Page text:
When you’re working with T-SQL, you’ll often see SET NOCOUNT ON at the beginning of stored procedures and triggers.
What SET NCOUNT ON does is prevent the “1 row affected” messages from being returned for every operation.
I’ll demo it by writing a stored procedure in the Stack Overflow database to cast a vote:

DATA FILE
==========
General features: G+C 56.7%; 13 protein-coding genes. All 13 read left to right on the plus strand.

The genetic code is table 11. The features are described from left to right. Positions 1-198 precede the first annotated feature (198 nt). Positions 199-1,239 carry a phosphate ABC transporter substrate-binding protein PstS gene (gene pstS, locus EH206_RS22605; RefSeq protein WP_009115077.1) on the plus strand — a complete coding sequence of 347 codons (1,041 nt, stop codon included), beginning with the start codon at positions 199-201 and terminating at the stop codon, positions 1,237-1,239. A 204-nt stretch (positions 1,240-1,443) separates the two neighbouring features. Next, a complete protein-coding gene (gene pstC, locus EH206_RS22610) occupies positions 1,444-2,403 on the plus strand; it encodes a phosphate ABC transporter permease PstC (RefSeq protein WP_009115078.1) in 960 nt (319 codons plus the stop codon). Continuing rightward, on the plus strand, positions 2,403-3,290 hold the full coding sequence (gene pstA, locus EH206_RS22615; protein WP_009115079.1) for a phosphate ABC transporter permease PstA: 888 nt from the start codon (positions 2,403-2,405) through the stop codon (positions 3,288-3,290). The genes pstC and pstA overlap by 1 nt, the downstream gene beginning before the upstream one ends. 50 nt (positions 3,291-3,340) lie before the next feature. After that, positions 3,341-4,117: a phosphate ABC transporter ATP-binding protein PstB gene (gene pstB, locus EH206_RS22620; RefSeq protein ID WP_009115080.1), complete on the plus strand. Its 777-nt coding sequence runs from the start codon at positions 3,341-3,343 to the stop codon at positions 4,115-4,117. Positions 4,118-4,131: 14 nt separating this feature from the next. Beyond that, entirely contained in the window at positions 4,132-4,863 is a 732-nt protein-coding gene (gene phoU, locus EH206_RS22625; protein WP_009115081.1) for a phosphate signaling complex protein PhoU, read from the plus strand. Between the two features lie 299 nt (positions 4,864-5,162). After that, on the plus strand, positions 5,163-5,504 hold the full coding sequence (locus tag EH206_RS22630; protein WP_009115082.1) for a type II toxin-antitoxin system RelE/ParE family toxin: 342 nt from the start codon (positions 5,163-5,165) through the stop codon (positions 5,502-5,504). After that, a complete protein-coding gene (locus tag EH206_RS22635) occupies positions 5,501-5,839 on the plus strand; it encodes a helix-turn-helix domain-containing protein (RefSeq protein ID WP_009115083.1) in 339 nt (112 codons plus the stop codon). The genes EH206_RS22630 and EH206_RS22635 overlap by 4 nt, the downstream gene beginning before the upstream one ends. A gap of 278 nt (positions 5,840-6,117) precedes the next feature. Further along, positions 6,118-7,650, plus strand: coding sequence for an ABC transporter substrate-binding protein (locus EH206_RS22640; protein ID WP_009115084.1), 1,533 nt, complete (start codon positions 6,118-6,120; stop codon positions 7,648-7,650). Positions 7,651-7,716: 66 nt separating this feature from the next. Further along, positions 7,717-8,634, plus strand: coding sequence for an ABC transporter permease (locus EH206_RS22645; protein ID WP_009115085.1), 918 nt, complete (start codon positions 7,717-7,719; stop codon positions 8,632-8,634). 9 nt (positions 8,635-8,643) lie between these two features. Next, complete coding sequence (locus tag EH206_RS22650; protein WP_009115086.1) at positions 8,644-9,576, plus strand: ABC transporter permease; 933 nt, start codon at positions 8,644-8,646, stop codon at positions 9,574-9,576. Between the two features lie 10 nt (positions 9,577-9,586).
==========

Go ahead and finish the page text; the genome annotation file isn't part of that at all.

CREATE OR ALTER PROC dbo.usp_InsertVote @PostId INT, @UserId INT, @VoteTypeId INT AS BEGIN INSERT INTO dbo.Votes(PostId, UserId, VoteTypeId, CreationDate) VALUES (@PostId, @UserId, @VoteTypeId, GETDATE()); UPDATE dbo.Users SET LastAccessDate = GETDATE() WHERE Id = @UserId; END GO EXEC usp_InsertVote 1, 1, 1;
When this stored procedure runs, it